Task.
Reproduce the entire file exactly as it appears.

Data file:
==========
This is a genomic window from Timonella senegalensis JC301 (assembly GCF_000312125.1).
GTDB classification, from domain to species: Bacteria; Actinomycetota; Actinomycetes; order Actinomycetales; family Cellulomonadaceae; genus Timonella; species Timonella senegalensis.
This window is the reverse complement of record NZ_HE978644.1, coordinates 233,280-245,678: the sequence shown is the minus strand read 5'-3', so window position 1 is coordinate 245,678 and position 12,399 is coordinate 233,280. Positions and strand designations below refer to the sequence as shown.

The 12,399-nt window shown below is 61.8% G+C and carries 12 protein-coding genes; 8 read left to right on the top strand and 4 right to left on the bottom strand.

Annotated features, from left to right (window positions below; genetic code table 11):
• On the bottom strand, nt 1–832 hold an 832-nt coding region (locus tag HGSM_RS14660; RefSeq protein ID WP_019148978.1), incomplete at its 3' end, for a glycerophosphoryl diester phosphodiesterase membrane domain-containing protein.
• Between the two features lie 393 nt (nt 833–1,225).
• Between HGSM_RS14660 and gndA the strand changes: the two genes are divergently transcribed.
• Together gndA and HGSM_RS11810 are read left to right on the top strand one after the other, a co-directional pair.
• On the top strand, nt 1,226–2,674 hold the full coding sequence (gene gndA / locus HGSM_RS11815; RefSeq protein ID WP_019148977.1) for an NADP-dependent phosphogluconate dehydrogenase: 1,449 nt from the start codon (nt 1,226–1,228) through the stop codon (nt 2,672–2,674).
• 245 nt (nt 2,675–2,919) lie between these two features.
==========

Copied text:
This is a genomic window from Timonella senegalensis JC301 (assembly GCF_000312125.1).
GTDB classification, from domain to species: Bacteria; Actinomycetota; Actinomycetes; order Actinomycetales; family Cellulomonadaceae; genus Timonella; species Timonella senegalensis.
This window is the reverse complement of record NZ_HE978644.1, coordinates 233,280-245,678: the sequence shown is the minus strand read 5'-3', so window position 1 is coordinate 245,678 and position 12,399 is coordinate 233,280. Positions and strand designations below refer to the sequence as shown.

The 12,399-nt window shown below is 61.8% G+C and carries 12 protein-coding genes; 8 read left to right on the top strand and 4 right to left on the bottom strand.

Annotated features, from left to right (window positions below; genetic code table 11):
• On the bottom strand, nt 1–832 hold an 832-nt coding region (locus tag HGSM_RS14660; RefSeq protein ID WP_019148978.1), incomplete at its 3' end, for a glycerophosphoryl diester phosphodiesterase membrane domain-containing protein.
• Between the two features lie 393 nt (nt 833–1,225).
• Between HGSM_RS14660 and gndA the strand changes: the two genes are divergently transcribed.
• Together gndA and HGSM_RS11810 are read left to right on the top strand one after the other, a co-directional pair.
• On the top strand, nt 1,226–2,674 hold the full coding sequence (gene gndA / locus HGSM_RS11815; RefSeq protein ID WP_019148977.1) for an NADP-dependent phosphogluconate dehydrogenase: 1,449 nt from the start codon (nt 1,226–1,228) through the stop codon (nt 2,672–2,674).
• 245 nt (nt 2,675–2,919) lie between these two features.